According to Kurppa, employing salt as a preservative throughout history has spoiled our taste. "Due to the use of salt for centuries to prevent foods from spoiling, people have grown accustomed to the taste of salt. Flavonoids used as spices must have a salty taste, and they have to enhance the salty taste in foodstuffs even if the foodstuff itself contains only low quantities of salt or contains no added salt," Kurppa states.
By combining different flavonoids, explains Kurppa, it is possible to enhance any of the basic flavors that can be sensed by the human mouth. The effect of enhancing salty taste can be achieved by using at least three flavonoids. "Because flavonoids enhance the taste, only small quantities of the ingredient are needed [to achieve] partial reduction of salt in foodstuffs without losing any of the taste or preservative properties of salt," adds Kurppa. As strong antioxidants, flavonoids also serve to preserve the foods and protect the flavor.
Not your father's salt
A simple and innovative way to lower the sodium without changing flavor is to process the salt crystal so that a little salt goes a long way. That's the idea behind Cargill's Alberger brand flake salt, according to Carlos Rodriguez, marketing manager for Cargill Salt, Cargill Inc. (www.cargill.com), Minneapolis.
Shaped like tiny hollow pyramid shells, Alberger salt crystals have a larger and more irregular surface, which makes them cling to foods and any other spices more readily yet dissolve faster in the mouth. For topical applications, such as crackers and other snack foods, that translates to a "maximum flavor burst," with a minimum amount of salt. It also allows the salt to more easily contribute to uniformity and consistency of blend and other products.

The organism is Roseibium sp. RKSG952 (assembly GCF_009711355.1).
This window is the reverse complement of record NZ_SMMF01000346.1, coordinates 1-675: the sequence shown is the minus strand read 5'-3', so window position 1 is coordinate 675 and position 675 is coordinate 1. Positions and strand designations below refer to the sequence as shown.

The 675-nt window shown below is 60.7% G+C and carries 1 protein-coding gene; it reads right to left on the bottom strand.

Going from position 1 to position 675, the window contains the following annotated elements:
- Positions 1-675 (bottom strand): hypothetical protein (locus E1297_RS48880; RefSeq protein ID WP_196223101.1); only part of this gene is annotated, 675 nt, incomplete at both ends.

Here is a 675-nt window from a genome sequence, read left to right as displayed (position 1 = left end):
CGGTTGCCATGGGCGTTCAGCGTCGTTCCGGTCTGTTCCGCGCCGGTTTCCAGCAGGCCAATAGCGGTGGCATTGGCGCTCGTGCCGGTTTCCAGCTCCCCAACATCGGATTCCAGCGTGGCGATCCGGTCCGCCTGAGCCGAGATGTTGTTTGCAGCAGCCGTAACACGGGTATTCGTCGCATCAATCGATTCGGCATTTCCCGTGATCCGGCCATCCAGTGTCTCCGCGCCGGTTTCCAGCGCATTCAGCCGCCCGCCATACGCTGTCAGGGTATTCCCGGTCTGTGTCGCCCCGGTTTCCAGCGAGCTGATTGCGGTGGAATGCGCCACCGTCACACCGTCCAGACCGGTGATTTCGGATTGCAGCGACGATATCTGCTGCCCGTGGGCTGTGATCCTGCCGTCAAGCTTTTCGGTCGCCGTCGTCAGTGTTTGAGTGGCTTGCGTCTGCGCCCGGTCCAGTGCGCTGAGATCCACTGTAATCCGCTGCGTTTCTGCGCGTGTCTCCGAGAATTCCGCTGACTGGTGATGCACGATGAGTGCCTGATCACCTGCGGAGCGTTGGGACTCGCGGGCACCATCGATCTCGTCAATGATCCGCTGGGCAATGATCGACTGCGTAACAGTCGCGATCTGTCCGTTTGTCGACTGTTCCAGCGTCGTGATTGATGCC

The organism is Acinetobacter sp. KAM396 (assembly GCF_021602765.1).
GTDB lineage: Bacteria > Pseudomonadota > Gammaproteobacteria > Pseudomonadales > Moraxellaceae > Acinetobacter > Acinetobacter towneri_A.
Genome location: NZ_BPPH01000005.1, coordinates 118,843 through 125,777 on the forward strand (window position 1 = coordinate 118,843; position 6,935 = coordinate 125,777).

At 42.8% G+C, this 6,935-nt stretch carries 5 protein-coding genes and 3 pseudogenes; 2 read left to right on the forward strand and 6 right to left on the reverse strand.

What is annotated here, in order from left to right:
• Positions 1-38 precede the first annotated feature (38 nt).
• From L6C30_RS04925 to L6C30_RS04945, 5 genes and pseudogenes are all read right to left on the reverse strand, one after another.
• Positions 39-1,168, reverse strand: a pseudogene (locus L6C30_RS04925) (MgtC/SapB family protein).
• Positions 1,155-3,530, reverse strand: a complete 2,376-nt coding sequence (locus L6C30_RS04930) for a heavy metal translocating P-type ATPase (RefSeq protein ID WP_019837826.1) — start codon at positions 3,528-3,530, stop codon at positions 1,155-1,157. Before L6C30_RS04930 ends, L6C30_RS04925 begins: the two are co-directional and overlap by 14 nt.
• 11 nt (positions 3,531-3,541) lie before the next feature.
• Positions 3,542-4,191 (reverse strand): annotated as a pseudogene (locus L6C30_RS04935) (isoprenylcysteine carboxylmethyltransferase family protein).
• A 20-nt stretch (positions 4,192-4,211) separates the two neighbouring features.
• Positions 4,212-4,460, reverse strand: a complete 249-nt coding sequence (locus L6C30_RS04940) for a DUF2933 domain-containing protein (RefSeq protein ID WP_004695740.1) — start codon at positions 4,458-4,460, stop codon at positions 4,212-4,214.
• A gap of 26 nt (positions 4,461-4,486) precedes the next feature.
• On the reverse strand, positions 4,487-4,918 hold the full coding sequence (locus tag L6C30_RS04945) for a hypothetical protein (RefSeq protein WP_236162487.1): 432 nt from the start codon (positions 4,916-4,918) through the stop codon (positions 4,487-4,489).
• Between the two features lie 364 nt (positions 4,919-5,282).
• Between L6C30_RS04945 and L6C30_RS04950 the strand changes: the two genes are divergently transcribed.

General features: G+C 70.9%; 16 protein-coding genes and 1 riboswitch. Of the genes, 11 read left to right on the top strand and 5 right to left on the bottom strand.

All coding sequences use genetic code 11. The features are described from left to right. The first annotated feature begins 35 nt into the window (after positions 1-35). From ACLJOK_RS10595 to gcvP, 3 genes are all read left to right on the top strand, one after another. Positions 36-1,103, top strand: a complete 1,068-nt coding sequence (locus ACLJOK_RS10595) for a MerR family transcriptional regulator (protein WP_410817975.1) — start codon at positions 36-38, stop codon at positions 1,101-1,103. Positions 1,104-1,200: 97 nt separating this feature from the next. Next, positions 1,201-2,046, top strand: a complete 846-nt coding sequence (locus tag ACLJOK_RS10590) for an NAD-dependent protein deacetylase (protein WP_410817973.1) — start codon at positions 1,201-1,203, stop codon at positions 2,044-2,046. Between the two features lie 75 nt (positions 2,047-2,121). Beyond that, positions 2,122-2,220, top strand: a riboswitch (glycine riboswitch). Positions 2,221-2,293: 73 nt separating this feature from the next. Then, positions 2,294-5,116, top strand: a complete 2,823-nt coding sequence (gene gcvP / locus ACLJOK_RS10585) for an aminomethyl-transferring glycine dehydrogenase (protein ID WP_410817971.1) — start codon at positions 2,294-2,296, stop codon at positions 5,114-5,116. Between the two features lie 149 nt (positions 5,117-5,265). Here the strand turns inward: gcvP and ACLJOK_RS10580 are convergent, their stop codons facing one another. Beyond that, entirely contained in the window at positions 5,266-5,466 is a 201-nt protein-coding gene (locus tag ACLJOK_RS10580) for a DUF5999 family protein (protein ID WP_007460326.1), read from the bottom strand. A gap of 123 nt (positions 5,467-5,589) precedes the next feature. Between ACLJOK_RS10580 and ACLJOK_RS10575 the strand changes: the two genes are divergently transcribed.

"Campbell has been working on ways to reduce sodium for many years," says Juli Mandel-Sloves, senior manager of nutrition and wellness communications for Campbell Soup Co. (www.campbellwellness.com), Camden, N.J. "We first offered low-sodium soups in the 1960's and first launched reduced-sodium Campbell's Healthy Request soups in the 1980's.
"Last year, we made a major breakthrough in our sodium-reduction efforts when we identified a sea salt that is naturally lower in sodium than table salt and other sea salts on the market. Not all sea salt is lower in sodium, but the one we identified is," adds Sloves. "It's not as simple as substituting our lower sodium natural sea salt, each one of our soups is handcrafted, we reduce the sodium in our products; add lower sodium natural sea salt; and also add other flavors and spices to create the soups."
The new Campbell soups have 25-50 percent less sodium than the original versions. Most of the product line comes in at or under the 480mg/serving level to comply with government criteria for "heart healthy" foods. There are 24 varieties of Campbell's Healthy Request soups, and all meet the AHA criteria to display the association's heart-check mark logo.